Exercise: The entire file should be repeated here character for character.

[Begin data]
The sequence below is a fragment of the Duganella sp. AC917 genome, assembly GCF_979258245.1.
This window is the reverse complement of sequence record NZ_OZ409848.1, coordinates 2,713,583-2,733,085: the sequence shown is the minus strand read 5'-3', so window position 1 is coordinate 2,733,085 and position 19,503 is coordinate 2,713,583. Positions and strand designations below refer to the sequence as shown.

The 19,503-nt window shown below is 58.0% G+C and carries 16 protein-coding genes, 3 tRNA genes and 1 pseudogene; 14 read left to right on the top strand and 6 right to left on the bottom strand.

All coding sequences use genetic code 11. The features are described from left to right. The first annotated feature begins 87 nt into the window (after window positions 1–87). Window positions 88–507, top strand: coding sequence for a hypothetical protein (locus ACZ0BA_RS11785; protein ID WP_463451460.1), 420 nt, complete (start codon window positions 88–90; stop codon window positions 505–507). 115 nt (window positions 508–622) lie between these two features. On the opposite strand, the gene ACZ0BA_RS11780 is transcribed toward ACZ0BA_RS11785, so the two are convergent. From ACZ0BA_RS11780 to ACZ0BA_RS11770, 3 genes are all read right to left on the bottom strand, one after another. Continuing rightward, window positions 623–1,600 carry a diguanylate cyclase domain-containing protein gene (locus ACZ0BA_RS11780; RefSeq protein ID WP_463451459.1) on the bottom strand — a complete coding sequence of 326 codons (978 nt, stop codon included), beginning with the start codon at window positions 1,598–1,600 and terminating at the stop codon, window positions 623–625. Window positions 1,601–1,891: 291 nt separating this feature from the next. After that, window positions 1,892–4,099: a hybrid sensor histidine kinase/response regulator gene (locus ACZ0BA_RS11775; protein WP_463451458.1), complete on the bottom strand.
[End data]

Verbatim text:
The sequence below is a fragment of the Duganella sp. AC917 genome, assembly GCF_979258245.1.
This window is the reverse complement of sequence record NZ_OZ409848.1, coordinates 2,713,583-2,733,085: the sequence shown is the minus strand read 5'-3', so window position 1 is coordinate 2,733,085 and position 19,503 is coordinate 2,713,583. Positions and strand designations below refer to the sequence as shown.

The 19,503-nt window shown below is 58.0% G+C and carries 16 protein-coding genes, 3 tRNA genes and 1 pseudogene; 14 read left to right on the top strand and 6 right to left on the bottom strand.

All coding sequences use genetic code 11. The features are described from left to right. The first annotated feature begins 87 nt into the window (after window positions 1–87). Window positions 88–507, top strand: coding sequence for a hypothetical protein (locus ACZ0BA_RS11785; protein ID WP_463451460.1), 420 nt, complete (start codon window positions 88–90; stop codon window positions 505–507). 115 nt (window positions 508–622) lie between these two features. On the opposite strand, the gene ACZ0BA_RS11780 is transcribed toward ACZ0BA_RS11785, so the two are convergent. From ACZ0BA_RS11780 to ACZ0BA_RS11770, 3 genes are all read right to left on the bottom strand, one after another. Continuing rightward, window positions 623–1,600 carry a diguanylate cyclase domain-containing protein gene (locus ACZ0BA_RS11780; RefSeq protein ID WP_463451459.1) on the bottom strand — a complete coding sequence of 326 codons (978 nt, stop codon included), beginning with the start codon at window positions 1,598–1,600 and terminating at the stop codon, window positions 623–625. Window positions 1,601–1,891: 291 nt separating this feature from the next. After that, window positions 1,892–4,099: a hybrid sensor histidine kinase/response regulator gene (locus ACZ0BA_RS11775; protein WP_463451458.1), complete on the bottom strand.